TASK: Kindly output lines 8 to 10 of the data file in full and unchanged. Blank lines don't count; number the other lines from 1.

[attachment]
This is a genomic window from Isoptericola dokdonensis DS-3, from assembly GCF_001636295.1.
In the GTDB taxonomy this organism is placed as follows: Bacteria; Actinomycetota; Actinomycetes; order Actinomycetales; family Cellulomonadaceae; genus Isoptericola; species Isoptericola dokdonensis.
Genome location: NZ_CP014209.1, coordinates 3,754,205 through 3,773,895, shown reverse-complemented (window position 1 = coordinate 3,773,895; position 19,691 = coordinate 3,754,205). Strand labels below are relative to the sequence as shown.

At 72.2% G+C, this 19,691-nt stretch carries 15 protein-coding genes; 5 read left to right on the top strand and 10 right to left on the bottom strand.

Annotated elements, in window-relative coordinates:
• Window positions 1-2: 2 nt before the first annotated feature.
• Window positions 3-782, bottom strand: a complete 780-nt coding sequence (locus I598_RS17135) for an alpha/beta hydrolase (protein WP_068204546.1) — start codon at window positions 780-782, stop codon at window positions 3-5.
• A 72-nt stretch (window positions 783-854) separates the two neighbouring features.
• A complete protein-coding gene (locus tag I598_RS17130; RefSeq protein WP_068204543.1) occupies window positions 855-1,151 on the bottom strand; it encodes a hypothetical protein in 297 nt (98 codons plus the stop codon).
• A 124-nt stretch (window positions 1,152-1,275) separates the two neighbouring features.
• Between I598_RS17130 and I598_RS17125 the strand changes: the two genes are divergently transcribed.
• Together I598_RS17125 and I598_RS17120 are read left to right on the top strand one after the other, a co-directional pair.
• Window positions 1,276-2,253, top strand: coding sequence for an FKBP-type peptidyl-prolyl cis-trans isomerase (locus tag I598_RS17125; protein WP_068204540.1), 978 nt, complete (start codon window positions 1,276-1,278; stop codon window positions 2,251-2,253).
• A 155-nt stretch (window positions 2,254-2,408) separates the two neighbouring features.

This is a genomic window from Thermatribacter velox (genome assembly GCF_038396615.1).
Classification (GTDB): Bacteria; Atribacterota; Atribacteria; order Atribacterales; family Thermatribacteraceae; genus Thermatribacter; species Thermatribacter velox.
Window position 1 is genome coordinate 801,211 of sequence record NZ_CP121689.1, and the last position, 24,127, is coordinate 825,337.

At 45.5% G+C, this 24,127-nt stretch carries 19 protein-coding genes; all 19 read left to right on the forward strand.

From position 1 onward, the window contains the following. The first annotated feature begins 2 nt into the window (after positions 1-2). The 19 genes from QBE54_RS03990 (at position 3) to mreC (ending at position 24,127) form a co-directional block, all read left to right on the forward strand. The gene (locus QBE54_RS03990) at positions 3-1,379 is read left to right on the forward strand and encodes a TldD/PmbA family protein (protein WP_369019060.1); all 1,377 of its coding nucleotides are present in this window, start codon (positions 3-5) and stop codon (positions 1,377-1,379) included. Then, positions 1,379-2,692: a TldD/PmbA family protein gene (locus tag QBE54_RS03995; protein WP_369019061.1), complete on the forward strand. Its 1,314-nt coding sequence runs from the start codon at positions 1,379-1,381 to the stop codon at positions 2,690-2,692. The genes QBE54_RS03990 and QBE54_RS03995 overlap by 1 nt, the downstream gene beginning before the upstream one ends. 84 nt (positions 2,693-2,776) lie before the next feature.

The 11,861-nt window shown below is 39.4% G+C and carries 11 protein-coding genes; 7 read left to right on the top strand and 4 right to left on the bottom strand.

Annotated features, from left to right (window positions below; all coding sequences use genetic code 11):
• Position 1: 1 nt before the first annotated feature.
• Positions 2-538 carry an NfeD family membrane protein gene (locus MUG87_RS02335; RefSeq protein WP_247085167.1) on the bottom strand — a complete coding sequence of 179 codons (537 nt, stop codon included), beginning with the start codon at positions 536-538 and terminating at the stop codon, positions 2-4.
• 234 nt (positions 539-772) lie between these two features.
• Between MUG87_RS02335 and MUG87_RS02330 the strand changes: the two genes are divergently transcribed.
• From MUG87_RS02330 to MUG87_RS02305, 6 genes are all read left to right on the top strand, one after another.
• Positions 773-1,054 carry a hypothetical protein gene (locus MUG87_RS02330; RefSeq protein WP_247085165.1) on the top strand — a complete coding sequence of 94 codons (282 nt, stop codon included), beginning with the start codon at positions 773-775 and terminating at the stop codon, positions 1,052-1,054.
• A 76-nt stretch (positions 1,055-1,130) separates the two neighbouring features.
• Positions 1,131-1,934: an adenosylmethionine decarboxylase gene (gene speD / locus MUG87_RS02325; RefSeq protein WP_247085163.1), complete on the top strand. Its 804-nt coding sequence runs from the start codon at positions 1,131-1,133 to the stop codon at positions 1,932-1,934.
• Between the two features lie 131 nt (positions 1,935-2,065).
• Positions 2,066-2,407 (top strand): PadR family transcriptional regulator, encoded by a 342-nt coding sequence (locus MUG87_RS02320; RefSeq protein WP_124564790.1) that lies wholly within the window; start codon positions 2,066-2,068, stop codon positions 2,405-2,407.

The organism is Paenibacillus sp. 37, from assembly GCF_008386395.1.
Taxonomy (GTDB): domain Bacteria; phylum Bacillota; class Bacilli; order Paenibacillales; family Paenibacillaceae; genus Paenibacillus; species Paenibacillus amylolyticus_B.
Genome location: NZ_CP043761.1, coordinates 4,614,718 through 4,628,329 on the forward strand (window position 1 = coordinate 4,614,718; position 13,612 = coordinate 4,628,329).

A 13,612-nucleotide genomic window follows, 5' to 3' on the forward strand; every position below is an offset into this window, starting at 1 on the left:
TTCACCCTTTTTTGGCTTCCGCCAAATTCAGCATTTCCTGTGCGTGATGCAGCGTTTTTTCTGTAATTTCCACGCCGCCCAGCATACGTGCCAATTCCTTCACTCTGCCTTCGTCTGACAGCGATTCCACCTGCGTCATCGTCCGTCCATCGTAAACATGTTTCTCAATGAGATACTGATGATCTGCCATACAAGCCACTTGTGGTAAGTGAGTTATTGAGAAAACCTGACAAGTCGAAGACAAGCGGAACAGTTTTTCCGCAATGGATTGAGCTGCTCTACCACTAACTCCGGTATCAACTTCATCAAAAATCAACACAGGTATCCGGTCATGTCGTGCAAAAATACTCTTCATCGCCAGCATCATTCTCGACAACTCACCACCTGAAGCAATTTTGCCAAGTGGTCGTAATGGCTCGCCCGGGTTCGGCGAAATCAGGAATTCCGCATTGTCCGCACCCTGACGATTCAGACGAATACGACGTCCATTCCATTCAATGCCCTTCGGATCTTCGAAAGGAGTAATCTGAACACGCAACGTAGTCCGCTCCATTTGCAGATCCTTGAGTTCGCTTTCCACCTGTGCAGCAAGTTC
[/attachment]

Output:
• A 72-nt stretch (window positions 783-854) separates the two neighbouring features.
• A complete protein-coding gene (locus tag I598_RS17130; RefSeq protein WP_068204543.1) occupies window positions 855-1,151 on the bottom strand; it encodes a hypothetical protein in 297 nt (98 codons plus the stop codon).
• A 124-nt stretch (window positions 1,152-1,275) separates the two neighbouring features.